• Child, Imprisoned by U.S. in Guantánamo at Age 15, Granted Bail in Canada

    April 28, 2015

    Tags: , , ,
    Posted in: Afghanistan, Post-Constitution America

    omar

    History will remember us, but not well, and not as good and as just.

    For we were the most powerful nation on earth, and we imprisoned a child named Omar Khadr in an off-shore penal colony, in the 21st century.

    Omar Khadr in Canada

    A Canadian court ordered on April 24 that Omar Khadr, the only Canadian to have been imprisoned at Guantánamo, be released on bail after 13 years in that shameful place. Khadr was thrown into Gitmo at age 15.

    In 2010, eight years after his imprisonment commenced, Khadr pleaded guilty before a military commission to killing an American soldier with a grenade in 2002 during a battle in Afghanistan that also left Khadr severely wounded. Khadr is now 28, having spent the latter half of his childhood in an American prison.

    Khadr was returned to Canada in 2012 to serve the remainder of the sentence the United States imposed, after he had already served eight years. He is now in a prison in Alberta. Another hearing at the Court of Queen’s Bench will determine when he will be released and will set conditions. The decision noted that the Canadian government challenged evidence that Khadr had been a model prisoner and that he was a “strong candidate” for release. Canada’s Conservative government had been reluctant to accept Khadr now that the U.S. is doing some housecleaning in Gitmo. Canada’s public safety minister said the government would appeal the bail decision. It is unclear whether or not that step will bar Khadr’s release.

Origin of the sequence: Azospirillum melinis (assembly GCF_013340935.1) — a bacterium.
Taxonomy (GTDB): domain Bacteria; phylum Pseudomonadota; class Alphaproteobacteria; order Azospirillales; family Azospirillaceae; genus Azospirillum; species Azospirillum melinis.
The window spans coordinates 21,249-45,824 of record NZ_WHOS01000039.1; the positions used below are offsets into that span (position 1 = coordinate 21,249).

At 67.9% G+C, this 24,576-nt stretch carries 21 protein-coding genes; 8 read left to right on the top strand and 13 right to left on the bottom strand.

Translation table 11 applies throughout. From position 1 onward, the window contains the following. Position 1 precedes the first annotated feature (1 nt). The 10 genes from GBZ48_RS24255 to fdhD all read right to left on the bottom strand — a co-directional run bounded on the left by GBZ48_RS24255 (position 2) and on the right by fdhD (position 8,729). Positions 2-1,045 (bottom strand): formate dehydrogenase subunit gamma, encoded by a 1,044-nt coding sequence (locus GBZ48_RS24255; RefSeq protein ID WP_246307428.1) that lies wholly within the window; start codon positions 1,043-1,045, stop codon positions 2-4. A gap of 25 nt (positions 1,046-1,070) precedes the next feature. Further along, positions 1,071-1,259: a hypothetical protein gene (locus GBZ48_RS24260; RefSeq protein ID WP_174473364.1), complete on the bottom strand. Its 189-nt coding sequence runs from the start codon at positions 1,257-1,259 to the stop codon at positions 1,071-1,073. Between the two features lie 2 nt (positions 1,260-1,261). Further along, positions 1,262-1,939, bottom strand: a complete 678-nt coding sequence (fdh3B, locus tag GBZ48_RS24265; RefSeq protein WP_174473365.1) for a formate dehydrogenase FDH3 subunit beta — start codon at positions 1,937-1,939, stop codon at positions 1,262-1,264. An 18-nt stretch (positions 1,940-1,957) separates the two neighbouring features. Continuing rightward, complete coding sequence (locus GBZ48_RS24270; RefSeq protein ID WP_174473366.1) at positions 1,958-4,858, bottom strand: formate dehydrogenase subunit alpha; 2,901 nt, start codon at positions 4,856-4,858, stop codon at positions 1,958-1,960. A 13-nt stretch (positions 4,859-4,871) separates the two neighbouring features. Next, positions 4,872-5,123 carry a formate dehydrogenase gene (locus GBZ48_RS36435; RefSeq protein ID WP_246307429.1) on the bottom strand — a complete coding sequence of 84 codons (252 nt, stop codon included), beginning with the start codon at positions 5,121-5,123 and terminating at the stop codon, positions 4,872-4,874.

Prisoner at Gitmo

    The Canadians knew about Khadr.

    In fact, they interviewed him in Guantanamo in 2003, observed by his American jailers. Khadr was just 16 then, and cried during the session. The Canadians told the kid that “we know who [your father] is… he is a lost cause.” Khadr responded “He didn’t do anything” and the Canadian interrogators moved on to question him about his brother, his mother and the whereabouts of other family members. Khadr mentioned his education had ended with 8th grade, and said he was forced into fighting in Afghanistan, something that sounds about right from a 15-year-old. He claimed his earlier confessions to his American jailers were false, that he just told them what they wanted to hear, again about right for a 15-year-old being questioned at length by professional interrogators, but you never know with these people, right?

    According to a report by his Canadian government interrogators, “In an effort to make him more amenable and willing to talk,” [Redacted] has placed Omar on the frequent flyer program: for the three weeks before [Redacted’s] visit, Omar has not been permitted more than three hours in any one location. At three hours intervals he is moved to another cell block, thus denying him uninterrupted sleep and a continued change of neighbors. He will soon be placed in isolation for up to three weeks and then he will be interviewed again.” The Canadian writer cheerfully commented “He did not yawn or indicate in any way that he was tired throughout the two-hour interview. It seems likely that the natural resilience of a well-fed and healthy seventeen-year old are keeping him going.”